Issue No. 04 - Fourth Quarter (2012 vol. 3)
Roddy Cowie , Queen's University Belfast, Belfast
This paper tries to achieve a balanced view of the ethical issues raised by emotion-oriented technology as it is, rather than as it might be imagined. A high proportion of applications seem ethically neutral. Uses in entertainment and allied areas do no great harm or good. Empowering professions may do either, but regulatory systems already exist. Ethically positive aspirations involve mitigating problems that already exist by supporting humans in emotion-related judgments, by replacing technology that treats people in dehumanized and/or demeaning ways, and by improving access for groups who struggle with existing interfaces. Emotion-oriented computing may also contribute to revaluing human faculties other than pure intellect. Many potential negatives apply to technology as a whole. Concerns specifically related to emotion involve creating a lie, by simulate emotions that the systems do not have, or promoting mechanistic conceptions of emotion. Intermediate issues arise where more general problems could be exacerbated-helping systems to sway human choices or encouraging humans to choose virtual worlds rather than reality. "SIIF" systems (semi-intelligent information filters) are particularly problematic. These use simplified rules to make judgments about people that are complex, and have potentially serious consequences. The picture is one of balances to recognize and negotiate, not uniform good or evil.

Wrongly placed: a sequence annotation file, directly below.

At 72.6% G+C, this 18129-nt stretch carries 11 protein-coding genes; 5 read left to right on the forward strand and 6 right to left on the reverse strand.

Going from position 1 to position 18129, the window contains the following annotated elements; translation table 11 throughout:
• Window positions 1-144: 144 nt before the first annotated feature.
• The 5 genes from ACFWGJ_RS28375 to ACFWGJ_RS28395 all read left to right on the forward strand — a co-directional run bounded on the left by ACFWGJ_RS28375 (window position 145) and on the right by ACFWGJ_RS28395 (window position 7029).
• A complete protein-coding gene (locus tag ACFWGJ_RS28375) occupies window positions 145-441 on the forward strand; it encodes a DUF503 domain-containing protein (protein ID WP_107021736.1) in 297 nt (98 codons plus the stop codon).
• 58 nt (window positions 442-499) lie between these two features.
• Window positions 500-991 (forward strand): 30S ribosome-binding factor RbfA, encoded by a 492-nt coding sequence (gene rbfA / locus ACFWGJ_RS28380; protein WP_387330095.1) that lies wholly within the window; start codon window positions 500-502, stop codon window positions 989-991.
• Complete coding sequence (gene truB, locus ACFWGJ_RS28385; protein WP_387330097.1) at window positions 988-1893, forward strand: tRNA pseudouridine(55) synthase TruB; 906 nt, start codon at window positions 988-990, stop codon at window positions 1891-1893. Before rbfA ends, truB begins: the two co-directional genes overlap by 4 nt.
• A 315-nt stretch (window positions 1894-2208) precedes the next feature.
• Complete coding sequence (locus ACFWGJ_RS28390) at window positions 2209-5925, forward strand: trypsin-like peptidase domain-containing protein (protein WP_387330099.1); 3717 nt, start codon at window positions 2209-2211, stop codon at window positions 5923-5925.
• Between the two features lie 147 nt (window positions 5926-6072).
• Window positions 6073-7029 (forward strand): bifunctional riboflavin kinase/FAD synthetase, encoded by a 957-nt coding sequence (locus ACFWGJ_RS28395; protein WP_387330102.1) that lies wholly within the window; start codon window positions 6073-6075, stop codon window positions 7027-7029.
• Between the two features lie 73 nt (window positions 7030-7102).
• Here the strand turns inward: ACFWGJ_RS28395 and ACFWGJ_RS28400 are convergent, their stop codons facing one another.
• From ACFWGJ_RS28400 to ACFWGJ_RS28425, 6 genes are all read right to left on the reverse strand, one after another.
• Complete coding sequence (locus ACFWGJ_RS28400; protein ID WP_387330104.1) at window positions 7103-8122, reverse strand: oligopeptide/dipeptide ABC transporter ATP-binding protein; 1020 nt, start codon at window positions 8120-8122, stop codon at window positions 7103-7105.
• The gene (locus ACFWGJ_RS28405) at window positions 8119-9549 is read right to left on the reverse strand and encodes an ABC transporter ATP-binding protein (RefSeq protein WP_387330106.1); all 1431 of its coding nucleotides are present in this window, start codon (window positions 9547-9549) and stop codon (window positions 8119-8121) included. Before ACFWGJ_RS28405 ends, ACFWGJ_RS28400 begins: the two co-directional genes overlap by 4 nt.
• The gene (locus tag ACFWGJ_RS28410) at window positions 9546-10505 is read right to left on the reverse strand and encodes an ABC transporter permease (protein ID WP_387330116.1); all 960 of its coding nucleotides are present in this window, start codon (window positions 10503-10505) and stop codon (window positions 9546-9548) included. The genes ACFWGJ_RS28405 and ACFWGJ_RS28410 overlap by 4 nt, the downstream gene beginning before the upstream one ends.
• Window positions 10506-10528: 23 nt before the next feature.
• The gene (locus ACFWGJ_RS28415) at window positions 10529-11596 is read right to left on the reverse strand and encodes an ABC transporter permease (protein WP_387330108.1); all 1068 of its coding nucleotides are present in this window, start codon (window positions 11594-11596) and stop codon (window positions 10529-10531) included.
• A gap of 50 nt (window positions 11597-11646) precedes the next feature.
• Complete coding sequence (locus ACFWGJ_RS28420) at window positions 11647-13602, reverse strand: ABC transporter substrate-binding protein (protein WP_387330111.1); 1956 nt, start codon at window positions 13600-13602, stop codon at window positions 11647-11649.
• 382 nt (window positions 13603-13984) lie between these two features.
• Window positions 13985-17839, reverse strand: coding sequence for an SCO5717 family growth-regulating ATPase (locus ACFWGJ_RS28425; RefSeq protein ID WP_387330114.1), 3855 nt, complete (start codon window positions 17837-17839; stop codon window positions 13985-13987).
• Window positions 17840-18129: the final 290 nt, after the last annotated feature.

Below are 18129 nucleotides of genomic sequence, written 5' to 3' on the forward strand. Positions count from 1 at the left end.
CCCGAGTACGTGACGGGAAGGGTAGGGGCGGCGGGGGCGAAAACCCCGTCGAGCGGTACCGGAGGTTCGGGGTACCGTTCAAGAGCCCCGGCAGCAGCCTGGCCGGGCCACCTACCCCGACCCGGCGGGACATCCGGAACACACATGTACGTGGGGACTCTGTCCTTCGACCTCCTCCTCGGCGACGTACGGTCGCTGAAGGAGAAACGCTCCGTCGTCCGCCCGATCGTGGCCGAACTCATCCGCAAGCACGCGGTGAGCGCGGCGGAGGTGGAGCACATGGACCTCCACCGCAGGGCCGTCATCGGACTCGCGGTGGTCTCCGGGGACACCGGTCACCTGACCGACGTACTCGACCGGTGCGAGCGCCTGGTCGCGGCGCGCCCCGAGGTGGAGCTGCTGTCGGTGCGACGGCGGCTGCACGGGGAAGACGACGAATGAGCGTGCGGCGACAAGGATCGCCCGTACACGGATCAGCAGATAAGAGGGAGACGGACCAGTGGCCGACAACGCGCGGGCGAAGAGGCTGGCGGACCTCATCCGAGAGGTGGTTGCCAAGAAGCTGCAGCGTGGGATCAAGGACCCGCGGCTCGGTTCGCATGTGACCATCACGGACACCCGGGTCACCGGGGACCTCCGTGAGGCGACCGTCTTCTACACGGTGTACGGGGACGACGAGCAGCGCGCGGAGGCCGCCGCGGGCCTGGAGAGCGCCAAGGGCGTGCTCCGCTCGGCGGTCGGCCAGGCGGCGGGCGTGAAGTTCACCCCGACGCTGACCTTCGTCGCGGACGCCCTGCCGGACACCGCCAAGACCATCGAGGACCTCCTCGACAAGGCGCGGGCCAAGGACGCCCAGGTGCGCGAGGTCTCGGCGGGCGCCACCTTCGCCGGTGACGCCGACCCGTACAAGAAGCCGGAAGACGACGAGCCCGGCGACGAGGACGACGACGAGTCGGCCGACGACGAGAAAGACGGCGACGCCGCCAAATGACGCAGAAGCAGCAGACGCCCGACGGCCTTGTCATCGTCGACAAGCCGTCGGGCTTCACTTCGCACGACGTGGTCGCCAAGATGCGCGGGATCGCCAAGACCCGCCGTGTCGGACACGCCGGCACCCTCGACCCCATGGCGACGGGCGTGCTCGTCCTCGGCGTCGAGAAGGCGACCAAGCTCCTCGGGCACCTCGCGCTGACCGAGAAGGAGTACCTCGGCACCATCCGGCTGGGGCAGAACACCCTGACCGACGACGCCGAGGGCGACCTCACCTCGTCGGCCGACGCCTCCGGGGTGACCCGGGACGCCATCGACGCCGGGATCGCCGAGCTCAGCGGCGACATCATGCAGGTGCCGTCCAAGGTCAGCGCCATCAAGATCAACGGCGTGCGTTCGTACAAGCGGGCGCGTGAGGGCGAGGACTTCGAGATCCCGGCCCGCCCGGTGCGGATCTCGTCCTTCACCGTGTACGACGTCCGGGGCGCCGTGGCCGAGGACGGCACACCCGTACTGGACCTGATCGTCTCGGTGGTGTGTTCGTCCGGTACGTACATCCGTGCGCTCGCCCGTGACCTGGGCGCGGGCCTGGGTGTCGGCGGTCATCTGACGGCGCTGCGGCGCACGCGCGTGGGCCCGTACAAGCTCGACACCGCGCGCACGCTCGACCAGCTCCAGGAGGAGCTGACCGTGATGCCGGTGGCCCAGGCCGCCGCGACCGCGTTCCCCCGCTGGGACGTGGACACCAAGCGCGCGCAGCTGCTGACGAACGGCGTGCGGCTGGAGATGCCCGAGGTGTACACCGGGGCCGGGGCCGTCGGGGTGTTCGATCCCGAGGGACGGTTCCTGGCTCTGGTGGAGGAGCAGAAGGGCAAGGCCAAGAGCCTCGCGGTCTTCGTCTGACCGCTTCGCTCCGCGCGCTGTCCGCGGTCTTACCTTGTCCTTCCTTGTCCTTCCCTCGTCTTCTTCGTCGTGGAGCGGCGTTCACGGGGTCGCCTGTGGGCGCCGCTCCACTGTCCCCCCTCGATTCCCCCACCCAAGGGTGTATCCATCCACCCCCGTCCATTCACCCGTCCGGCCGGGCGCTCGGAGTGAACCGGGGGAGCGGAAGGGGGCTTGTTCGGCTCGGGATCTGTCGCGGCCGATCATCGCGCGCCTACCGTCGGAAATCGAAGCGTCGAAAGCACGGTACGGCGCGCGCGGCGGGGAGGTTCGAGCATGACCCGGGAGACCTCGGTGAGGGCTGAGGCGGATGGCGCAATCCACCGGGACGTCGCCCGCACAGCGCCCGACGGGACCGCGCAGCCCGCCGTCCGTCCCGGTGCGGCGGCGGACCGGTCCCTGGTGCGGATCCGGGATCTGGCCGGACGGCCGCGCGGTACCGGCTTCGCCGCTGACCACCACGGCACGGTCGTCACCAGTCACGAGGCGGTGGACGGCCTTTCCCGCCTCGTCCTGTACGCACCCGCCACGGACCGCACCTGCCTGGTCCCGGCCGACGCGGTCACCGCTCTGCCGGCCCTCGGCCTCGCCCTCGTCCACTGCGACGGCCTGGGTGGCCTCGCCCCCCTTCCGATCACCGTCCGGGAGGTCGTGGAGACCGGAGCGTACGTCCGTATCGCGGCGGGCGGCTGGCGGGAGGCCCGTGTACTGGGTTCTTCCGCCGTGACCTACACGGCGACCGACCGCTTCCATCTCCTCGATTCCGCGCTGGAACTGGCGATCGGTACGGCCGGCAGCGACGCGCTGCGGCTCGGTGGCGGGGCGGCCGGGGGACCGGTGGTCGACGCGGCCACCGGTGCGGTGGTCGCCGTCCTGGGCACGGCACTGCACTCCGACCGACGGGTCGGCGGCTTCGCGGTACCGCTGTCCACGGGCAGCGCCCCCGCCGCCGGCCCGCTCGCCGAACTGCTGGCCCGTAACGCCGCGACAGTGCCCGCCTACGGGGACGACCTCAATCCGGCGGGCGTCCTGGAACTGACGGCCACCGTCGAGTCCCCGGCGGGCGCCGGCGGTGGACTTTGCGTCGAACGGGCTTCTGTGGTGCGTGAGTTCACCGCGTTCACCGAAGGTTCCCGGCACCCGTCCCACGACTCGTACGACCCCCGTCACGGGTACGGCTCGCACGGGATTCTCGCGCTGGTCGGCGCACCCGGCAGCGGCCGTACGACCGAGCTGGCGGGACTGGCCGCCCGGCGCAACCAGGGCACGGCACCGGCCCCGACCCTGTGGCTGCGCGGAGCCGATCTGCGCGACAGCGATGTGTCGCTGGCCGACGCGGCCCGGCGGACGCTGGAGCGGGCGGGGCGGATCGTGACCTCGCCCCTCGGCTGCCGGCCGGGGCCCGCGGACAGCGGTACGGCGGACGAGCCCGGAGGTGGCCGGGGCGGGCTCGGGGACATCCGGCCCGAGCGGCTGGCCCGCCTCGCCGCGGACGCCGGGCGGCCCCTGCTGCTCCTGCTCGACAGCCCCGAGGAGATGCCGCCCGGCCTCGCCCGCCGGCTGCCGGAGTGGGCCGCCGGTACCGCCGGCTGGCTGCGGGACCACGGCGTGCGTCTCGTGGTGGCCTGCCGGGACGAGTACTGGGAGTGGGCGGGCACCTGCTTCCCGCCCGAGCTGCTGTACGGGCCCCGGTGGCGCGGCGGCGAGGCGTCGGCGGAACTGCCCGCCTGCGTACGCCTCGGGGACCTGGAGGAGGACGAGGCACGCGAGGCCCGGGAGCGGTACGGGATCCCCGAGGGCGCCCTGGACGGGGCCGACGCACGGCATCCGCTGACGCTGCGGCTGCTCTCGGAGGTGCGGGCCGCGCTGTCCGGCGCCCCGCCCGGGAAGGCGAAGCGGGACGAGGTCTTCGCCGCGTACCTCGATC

Human factors, Ethics, Emotion recognition, Behavioral science, Entertainment, affective computing, Ethics, emotion
R. Cowie, "The Good Our Field Can Hope to Do, the Harm It Should Avoid," in IEEE Transactions on Affective Computing, vol. 3, no. , pp. 410-423, 2012.